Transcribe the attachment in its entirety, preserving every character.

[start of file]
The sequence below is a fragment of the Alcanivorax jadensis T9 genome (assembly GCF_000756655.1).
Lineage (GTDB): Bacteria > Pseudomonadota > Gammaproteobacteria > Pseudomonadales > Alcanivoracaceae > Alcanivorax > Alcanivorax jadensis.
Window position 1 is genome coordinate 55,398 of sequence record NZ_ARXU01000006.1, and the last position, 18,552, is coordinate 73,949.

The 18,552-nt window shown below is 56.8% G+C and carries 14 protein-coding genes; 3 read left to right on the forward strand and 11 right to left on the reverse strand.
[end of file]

The sequence below is a fragment of the Alcanivorax jadensis T9 genome (assembly GCF_000756655.1).
Lineage (GTDB): Bacteria > Pseudomonadota > Gammaproteobacteria > Pseudomonadales > Alcanivoracaceae > Alcanivorax > Alcanivorax jadensis.
Window position 1 is genome coordinate 55,398 of sequence record NZ_ARXU01000006.1, and the last position, 18,552, is coordinate 73,949.

The 18,552-nt window shown below is 56.8% G+C and carries 14 protein-coding genes; 3 read left to right on the forward strand and 11 right to left on the reverse strand.